Meanwhile in the real world …

Moving from Brexiter PR back into the real world what we find are new reports of impending labour shortages once transition ends in fields ranging from agriculture to dentistry (£), of regulatory uncertainty in industries from aerospace (£) to chemicals (£), and of ongoing difficulties in the recruitment of trained customs staff (£). Many of these stories are, as they have been for years, under the public radar, appearing in the business pages of newspapers or in the specialist media of particular industries. There is more cut through when the Brexit effects on holidaymakers are reported, as with last weekend’s outrage at the “petty EU” for “threatening” British tourists with longer passport queues from next year.

It’s a story that encapsulates so much of the Brexiter mindset. That this was likely to be an effect of Brexit is not a new idea, but they dismissed it as more Project Fear. Then, when it threatens to become a reality, they treat it as a form of punishment as if whilst leaving the EU Britain ought to retain the rights it had as a member. As the years have gone on, this mindset seems to have become so ingrained that there is no way of reasoning with it: all the adverse effects of Brexit are either denied (they won’t happen, it’s just scaremongering), ignored (they aren’t happening), displaced (they are happening but it’s not because of Brexit) or disowned (they shouldn’t happen, it’s only because the EU are punishing us).

Between this barrage of misinformation and the general lack of profile in the news of Brexit effects, it’s perhaps unsurprising that a YouGov poll this week found a very low level of public awareness of how things will change once the transition ends. It should also be noted that even where respondents believe they are clear about what will happen it doesn’t mean that they are. On one specific issue which will affect individuals travelling to the EU – the need to pay for electronic authorization to travel – just 9% knew that from 2022 this will be a requirement, whilst another 14% knew it would be required, but wrongly thought it would begin in 2021 (it doesn’t because the system isn’t ready yet).

The interesting and important question will be how people react as the post-transition effects become obvious and, crucially, who they blame. Another YouGov poll this week suggests that 57% of people would blame the government if the transition ends with no deal. But what of those adverse effects that will arise even if there is a deal? Clearly the Brexiter press will push the EU punishment narrative, but this may have much less traction than in the past, if only because public perceptions of governmental competence have been damaged by the handling of the Covid-19 crisis. That of course is now the backdrop to everything and whilst it does not diminish the significance of Brexit it does inflect it in new ways.

The blindingly obvious is undiscussable

As I return from France, it, like Germany, is going back into lockdown (and I am beginning a two-week quarantine). The clocks have changed, the weather is awful, much of the UK is subject to stringent restrictions and everyone can see that even greater ones are in prospect. Over 45,000 of our fellow citizens have died because of the virus – in March, it was hoped that 20,000 would be the maximum – and infections continue to rise.  We are heading for a long, hard winter and with some two-thirds of businesses at risk of insolvency along with millions of jobs  we face a potentially cataclysmic situation that will damage the livelihoods of all but the most comfortably cushioned.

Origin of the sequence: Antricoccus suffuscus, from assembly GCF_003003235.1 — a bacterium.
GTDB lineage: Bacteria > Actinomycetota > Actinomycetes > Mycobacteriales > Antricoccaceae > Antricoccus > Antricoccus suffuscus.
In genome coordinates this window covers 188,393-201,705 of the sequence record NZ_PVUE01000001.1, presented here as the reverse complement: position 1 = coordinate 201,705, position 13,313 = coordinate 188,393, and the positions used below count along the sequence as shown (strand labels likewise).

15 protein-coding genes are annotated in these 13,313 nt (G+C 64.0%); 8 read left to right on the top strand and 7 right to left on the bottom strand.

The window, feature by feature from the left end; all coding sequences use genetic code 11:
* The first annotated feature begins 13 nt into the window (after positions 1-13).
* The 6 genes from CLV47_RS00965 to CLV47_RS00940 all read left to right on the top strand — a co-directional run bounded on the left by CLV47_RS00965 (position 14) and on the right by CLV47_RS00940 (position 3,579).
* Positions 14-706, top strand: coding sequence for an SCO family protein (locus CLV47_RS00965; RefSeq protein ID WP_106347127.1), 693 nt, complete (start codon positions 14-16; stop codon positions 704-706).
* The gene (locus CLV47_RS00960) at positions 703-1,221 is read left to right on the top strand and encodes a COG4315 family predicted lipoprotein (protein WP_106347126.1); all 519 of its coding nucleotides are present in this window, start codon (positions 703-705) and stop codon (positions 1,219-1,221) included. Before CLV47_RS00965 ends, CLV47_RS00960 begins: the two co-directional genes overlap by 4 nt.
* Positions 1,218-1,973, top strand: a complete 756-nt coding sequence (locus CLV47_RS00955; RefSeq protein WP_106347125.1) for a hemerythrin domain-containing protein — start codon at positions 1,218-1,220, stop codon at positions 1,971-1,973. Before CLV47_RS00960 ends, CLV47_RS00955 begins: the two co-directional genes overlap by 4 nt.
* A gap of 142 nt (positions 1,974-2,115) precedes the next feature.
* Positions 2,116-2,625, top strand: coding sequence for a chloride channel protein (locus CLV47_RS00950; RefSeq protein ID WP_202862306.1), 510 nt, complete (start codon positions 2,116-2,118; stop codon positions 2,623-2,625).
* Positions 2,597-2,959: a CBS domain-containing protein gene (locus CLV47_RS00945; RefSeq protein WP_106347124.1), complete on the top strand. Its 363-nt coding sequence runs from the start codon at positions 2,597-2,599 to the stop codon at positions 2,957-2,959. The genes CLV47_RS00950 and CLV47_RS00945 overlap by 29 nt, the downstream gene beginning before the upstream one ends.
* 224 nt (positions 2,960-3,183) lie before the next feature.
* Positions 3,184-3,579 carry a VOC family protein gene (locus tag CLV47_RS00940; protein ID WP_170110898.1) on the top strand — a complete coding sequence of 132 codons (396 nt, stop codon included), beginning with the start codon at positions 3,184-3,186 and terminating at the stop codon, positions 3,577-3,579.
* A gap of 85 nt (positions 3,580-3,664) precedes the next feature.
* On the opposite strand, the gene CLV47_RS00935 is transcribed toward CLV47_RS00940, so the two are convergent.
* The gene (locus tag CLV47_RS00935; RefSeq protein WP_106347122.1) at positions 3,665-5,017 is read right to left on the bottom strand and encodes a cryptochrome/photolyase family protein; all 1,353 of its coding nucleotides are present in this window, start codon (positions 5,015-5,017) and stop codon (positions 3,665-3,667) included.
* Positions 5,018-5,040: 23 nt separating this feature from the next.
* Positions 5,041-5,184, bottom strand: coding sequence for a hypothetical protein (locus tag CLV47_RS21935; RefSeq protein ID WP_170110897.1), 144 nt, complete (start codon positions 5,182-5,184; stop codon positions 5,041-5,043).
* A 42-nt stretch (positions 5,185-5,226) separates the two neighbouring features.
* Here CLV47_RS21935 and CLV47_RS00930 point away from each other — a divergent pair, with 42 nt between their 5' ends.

Few of us have experienced anything like this and much that is familiar is being ripped up by force majeure. But, still, Britain pushes on with the one, supposedly inviolable, immutable policy of Brexit. A policy of such folly that the government no longer dares mention it by name and which even its most enthusiastic proponents have ceased to try to justify in any serious way. The Brexit Emperor lacks not just clothes but skin and flesh.

Yet even now – hugely difficult as it would be – it wouldn’t be totally impossible given the extraordinary circumstances for the UK to at least try to find some route to extending the transition, which ends in only two months’ time, rather than to just parrot that “time is running out”. It seems feasible that if the UK was open to such an idea the EU would be at least willing to explore how to make it work, if only because of the worsening Covid-19 situation in many of its member states.

There are plenty of people who can see just how ludicrous this is, but it isn’t in any serious sense within the realms of what is even politically discussable - and way beyond what Johnson’s woefully incompetent and incontinently dishonest leadership is able to deliver. And whilst the mechanics would be hugely complicated the proposition is not: in the face of so overwhelming a public health crisis, and with so much undecided even about the implementation of the Withdrawal Agreement (especially as regards Northern Ireland), there is just not enough time to agree and to move to a new relationship which by any standards is important for both parties. So - let’s just take some more time.

In any other context, political or personal, it would be so blindingly obvious as to not need saying. That it is near to unsayable and certainly won’t happen is down solely to the warthog stubbornness of a small group of fanatical Brexiters still fighting the battle to leave that they have already won, and totally indifferent to its costs.

So we blunder on, prisoners of a series of past decisions that we do not have the wit or the will to revisit, and of a small but powerful group of ideologues we are either too cowardly or too weak to face down.

It is worse than folly. It is insanity.